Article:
For the last two weeks, I’ve been posting on Open Stuff, including Open Access and Open Data, Open Science, Open Notebooks, etc etc. I’m continuing the thread this week with a discussion of how researchers can make most, if not all, of their publications open.
Why am I devoting a whole post to this? First, because it’s really important. Individuals without institutional affiliations (e.g., between jobs), or who are affiliated with institutions that have no/a poorly funded library (e.g., in 2nd or 3rd world countries), depend on open access articles for keeping up with the scholarly literature. The need for OA isn’t limited to jobless or international folks, though. For proof, one only has to notice that the Twitter community has developed a hash tag around this, #Icanhazpdf (Hat tip to the Lolcats phenomenon). Basically, you tweet the name of the article you can’t access and add the hashtag in hopes that someone out in the Twittersphere can help you out and send it to you.
Academic libraries must pay exhorbidant fees to provide their patrons (researchers) with access to scholarly publications. The very patrons that need these publications are the ones that provide the content in the form of research articles. Essentially, the researchers are paying for their own work, by proxy via their institution’s library.
In response to this, many institutions are enacting Open Access policies. The goal here is to encourage (or mandate) that their faculty provide post-print copies of all publications to an open access institutional repository. MIT and Harvard were among the first to enact such policies. Closer to home, UC San Francisco Academic Senate signed off on an open access policy in May of this year. The policy will go up for a UC-wide vote in December, which would mean all University of California researchers would be required to place their publications in an open access institutional repository.
If you remember from two weeks back, one path to OA is “Green”, i.e. when you put a publication in an OA repository. The publication may or may not have been originally published in an OA journal. How does this work, you ask? Let me demonstrate, using a researcher at the University of California as an example.
Let’s call our hypothetical researcher Jane. She has published three journal articles while working as a postdoc at UC Santa Cruz. The journals in which she published were were Conservation Genetics, Nature, and Ecology. None of these journals is, by default, an open access journal. Jane wants to be sure her colleagues in Microneseia can access her articles, despite not being affiliated with a major library at an academic institution. What to do? (note: this workflow is based on eScholarship’s instructions for authors)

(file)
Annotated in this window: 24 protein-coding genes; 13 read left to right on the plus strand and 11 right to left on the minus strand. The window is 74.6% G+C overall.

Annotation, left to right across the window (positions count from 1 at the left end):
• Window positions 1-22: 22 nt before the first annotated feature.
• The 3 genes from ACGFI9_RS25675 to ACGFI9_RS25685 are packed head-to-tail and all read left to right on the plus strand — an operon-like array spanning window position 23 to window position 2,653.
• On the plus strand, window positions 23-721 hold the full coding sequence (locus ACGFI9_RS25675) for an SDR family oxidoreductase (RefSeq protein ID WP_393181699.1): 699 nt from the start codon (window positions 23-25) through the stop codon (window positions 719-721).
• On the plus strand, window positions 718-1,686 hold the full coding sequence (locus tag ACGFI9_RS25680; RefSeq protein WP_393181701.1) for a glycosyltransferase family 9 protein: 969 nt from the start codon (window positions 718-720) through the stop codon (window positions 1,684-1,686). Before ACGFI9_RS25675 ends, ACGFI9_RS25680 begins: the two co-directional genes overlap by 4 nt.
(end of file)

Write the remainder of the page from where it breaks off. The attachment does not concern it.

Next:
First, Jane should check her rights to the work. An easy way to do this is to check SHERPA/RoMEO, a free resource for helping researchers navigate the copyright policies of journals. They provide you with a brief overview of the journal’s policy and what authors are allowed to do with their work. Here’s what she found:
So Jane can make her Conservation Genetics and Nature articles OA by archiving a post-print version, as long as it’s not the publisher’s version/PDF. For Ecology, she can post the publisher’s version so long as she acknowledges their copyright.
Now Jane can find a repository to place her journal articles. The repository should be open and make the articles freely available to anyone, anywhere. Jane checks out this list of repostories available from OpenDOAR and finds that the UC system has an open repository available to all UC researchers called eScholarship (housed at CDL!). She follows the easy steps on the eScholarship website and submits her three articles. She receives URLs, which she then emails to her colleagues in Micronesia. And voila! Jane has participated in Open Access! Her scholarly works are now publicly available, and she has managed to ensure that anyone, anywhere can access her work.
Researchers: follow these steps to make your work available.
- Find out that status of your works’ copyright (use SHERPA/RoMEO)
- Identify an appropriate OA repository available to you (use OpenDOAR)
- Deposit your works and start sharing
To prevent future confusion about copyright, check out the SPARC author addendum generator: it helps you generate an addendum that you can attach to your signed author agreements, thereby ensuring some of your rights.